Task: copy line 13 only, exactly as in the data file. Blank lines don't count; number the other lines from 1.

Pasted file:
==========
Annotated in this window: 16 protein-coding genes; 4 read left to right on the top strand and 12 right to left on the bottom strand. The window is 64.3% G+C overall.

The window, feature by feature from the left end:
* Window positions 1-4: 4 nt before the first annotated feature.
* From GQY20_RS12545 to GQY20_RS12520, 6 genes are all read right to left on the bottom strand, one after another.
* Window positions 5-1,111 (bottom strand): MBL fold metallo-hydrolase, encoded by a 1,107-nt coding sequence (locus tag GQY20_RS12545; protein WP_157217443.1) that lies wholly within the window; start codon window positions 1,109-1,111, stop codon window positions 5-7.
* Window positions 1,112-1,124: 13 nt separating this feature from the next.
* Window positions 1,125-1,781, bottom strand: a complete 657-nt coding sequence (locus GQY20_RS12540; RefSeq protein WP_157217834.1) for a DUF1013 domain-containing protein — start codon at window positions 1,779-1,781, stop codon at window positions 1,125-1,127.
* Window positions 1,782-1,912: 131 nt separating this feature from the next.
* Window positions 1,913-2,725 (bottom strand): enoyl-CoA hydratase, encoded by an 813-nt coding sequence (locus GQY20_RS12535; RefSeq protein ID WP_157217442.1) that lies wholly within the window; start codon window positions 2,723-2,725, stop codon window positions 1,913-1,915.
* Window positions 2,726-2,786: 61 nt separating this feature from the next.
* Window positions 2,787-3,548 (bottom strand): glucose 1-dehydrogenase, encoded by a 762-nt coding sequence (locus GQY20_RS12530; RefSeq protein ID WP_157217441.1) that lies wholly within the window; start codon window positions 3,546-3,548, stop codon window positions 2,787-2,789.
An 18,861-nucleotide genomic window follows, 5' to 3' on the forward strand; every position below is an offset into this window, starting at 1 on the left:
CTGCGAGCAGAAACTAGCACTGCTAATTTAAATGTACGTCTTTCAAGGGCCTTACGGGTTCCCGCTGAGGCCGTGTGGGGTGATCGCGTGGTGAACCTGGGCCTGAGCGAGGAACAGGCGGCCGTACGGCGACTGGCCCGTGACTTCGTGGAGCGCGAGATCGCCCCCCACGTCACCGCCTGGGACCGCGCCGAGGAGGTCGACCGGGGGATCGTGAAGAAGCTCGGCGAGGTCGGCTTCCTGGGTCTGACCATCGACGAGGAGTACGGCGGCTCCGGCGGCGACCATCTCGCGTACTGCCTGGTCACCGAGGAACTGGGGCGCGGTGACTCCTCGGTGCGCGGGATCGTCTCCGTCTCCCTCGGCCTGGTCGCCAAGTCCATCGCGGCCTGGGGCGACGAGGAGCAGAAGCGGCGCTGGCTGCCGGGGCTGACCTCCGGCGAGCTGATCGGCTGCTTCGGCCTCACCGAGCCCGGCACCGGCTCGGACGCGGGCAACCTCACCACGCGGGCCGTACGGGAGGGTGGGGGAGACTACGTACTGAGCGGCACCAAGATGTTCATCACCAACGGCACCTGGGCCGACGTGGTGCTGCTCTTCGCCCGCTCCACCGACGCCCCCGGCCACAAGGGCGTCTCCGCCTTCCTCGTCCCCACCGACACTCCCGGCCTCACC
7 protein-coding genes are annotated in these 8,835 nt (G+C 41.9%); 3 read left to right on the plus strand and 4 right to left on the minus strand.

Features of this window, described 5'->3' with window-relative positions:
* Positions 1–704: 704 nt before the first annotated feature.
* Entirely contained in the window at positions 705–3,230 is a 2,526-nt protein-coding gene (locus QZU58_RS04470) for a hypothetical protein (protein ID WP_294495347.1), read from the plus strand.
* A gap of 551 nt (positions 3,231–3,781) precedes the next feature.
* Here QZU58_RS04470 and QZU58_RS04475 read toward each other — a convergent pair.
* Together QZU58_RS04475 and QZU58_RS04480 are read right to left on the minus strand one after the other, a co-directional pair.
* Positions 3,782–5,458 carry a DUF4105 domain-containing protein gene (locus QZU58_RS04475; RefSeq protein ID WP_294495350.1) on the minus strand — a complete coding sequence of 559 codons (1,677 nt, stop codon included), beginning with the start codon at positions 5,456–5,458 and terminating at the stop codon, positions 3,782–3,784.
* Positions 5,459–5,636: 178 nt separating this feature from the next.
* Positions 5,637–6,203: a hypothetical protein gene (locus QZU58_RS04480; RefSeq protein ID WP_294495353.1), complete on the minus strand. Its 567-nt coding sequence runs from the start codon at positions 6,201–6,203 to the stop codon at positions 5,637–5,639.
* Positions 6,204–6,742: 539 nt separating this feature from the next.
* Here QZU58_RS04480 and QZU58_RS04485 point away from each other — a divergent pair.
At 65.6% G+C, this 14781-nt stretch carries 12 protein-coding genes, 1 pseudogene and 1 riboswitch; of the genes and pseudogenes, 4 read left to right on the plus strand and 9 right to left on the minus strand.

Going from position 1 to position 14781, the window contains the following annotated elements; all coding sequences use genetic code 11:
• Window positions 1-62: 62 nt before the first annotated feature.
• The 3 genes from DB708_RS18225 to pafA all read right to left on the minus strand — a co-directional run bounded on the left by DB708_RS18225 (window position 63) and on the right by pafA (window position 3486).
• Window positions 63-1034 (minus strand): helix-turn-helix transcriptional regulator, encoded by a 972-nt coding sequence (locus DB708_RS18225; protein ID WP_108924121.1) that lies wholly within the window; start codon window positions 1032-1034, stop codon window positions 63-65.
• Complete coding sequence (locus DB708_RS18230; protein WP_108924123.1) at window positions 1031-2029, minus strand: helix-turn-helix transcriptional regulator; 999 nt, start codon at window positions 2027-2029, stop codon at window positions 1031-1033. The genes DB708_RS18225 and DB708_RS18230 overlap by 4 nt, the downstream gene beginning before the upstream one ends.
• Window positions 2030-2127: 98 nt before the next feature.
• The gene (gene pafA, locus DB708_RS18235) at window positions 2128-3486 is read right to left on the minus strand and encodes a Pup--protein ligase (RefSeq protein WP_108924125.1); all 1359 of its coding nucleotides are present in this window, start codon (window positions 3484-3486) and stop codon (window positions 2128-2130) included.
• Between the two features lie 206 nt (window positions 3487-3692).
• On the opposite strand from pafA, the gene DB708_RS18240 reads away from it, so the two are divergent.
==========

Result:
CTGCGAGCAGAAACTAGCACTGCTAATTTAAATGTACGTCTTTCAAGGGCCTTACGGGTTCCCGCTGAGGCCGTGTGGGGTGATCGCGTGGTGAACCTGGGCCTGAGCGAGGAACAGGCGGCCGTACGGCGACTGGCCCGTGACTTCGTGGAGCGCGAGATCGCCCCCCACGTCACCGCCTGGGACCGCGCCGAGGAGGTCGACCGGGGGATCGTGAAGAAGCTCGGCGAGGTCGGCTTCCTGGGTCTGACCATCGACGAGGAGTACGGCGGCTCCGGCGGCGACCATCTCGCGTACTGCCTGGTCACCGAGGAACTGGGGCGCGGTGACTCCTCGGTGCGCGGGATCGTCTCCGTCTCCCTCGGCCTGGTCGCCAAGTCCATCGCGGCCTGGGGCGACGAGGAGCAGAAGCGGCGCTGGCTGCCGGGGCTGACCTCCGGCGAGCTGATCGGCTGCTTCGGCCTCACCGAGCCCGGCACCGGCTCGGACGCGGGCAACCTCACCACGCGGGCCGTACGGGAGGGTGGGGGAGACTACGTACTGAGCGGCACCAAGATGTTCATCACCAACGGCACCTGGGCCGACGTGGTGCTGCTCTTCGCCCGCTCCACCGACGCCCCCGGCCACAAGGGCGTCTCCGCCTTCCTCGTCCCCACCGACACTCCCGGCCTCACC